(The Center Square) - Doug Vilsack will oversee the U.S. Bureau of Land Management's Colorado office, the federal agency announced Wednesday.
Vilsack, in his new role as state director, will be tasked with managing conservation, recreation, energy development, and livestock grazing efforts on the agency's 8.3 million acres of federal land in Colorado. The agency also has 27 million acres of subsurface mineral estate in Colorado.
"Doug Vilsack knows the people and lands of Colorado, with over 15 years of experience in the natural resources and energy fields, including roles in the public, private and non-profit sectors," BLM Director Tracy Stone-Manning said in a statement. "He has worked collaboratively with Coloradans, the BLM and other government agencies, and conservationists and industry groups on a wide range of land management issues in the state."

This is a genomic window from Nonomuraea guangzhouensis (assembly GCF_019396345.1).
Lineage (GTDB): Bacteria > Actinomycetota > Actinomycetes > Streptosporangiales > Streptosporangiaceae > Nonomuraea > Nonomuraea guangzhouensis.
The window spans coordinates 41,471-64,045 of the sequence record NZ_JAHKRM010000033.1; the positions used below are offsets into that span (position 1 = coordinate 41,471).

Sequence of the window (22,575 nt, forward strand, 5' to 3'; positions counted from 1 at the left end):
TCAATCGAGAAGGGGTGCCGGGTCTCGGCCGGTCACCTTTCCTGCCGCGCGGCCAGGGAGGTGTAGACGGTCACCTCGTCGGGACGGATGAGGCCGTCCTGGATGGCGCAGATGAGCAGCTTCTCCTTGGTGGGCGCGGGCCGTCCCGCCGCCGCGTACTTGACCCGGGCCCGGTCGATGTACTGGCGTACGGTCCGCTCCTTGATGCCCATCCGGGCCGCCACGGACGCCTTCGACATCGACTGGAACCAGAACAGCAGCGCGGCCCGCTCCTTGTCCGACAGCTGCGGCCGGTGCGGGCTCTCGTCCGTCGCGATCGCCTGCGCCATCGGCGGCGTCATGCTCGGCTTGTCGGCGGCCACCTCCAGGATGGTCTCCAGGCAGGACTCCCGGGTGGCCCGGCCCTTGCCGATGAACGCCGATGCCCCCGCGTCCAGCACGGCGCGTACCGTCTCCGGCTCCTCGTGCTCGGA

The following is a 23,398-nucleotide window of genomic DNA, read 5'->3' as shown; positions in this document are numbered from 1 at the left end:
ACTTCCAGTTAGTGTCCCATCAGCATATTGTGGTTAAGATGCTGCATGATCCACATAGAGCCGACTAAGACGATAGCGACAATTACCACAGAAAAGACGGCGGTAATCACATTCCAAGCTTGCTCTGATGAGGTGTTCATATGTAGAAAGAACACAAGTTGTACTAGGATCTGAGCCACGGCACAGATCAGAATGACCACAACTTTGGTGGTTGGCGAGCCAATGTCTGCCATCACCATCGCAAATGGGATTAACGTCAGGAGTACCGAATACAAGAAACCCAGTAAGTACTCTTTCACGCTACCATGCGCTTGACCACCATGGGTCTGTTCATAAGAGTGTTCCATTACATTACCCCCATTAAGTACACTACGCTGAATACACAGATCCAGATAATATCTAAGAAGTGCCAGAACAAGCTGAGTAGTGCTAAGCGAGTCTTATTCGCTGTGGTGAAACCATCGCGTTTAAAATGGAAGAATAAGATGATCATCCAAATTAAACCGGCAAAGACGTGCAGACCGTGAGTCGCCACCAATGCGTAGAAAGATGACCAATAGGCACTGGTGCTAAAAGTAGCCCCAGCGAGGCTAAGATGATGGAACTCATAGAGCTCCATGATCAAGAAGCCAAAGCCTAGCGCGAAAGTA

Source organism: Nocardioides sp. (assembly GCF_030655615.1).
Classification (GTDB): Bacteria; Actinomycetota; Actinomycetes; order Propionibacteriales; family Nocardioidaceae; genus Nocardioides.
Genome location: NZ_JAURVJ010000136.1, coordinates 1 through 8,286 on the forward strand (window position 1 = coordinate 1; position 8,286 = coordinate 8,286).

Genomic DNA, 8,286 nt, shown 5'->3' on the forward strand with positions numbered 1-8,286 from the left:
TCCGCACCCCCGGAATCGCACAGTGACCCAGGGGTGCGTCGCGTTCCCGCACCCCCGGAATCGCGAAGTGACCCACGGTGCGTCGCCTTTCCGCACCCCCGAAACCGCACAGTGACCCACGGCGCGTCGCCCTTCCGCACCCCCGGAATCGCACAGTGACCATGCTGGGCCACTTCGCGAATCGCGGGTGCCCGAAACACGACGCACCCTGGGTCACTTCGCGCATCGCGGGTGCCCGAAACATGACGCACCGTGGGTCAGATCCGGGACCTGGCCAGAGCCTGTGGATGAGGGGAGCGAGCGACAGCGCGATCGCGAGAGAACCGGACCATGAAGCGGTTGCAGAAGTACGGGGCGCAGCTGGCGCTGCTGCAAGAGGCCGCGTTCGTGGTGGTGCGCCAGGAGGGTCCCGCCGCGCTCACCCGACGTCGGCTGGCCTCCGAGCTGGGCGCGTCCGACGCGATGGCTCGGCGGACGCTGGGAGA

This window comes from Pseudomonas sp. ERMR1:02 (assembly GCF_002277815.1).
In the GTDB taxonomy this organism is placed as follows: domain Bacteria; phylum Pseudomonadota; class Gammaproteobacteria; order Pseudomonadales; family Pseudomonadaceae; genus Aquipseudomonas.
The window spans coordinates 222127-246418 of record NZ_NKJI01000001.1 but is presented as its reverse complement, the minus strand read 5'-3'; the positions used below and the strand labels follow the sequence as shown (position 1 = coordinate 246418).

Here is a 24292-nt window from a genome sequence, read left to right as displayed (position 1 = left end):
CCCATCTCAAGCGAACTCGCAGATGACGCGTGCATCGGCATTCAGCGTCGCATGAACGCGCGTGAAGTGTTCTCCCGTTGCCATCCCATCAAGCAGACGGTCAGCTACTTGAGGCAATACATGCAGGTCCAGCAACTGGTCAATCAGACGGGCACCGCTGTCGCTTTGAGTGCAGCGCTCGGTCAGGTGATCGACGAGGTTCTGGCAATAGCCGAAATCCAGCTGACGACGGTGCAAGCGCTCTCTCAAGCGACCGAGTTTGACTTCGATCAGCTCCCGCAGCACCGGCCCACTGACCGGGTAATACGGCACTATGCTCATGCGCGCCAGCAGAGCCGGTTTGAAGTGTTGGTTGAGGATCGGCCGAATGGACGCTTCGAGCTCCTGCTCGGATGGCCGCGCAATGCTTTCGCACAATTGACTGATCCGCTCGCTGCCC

Vilsack is currently the state Department of Natural Resources' assistant director for parks, wildlife, and lands, and will assume his new role with the BLM on August 14.
Vilsack is the youngest son of U.S. Department of Agriculture Secretary Tom Vilsack.
BLM's acting Colorado state director, Stephanie Connolly, will go back to serving as acting associate state director, the agency said.
The bureau is currently conducting a controversial wild horse gather within the Piceance East Douglas Herd Management Area to reduce the herd's population. As of Tuesday, 733 animals have been gathered.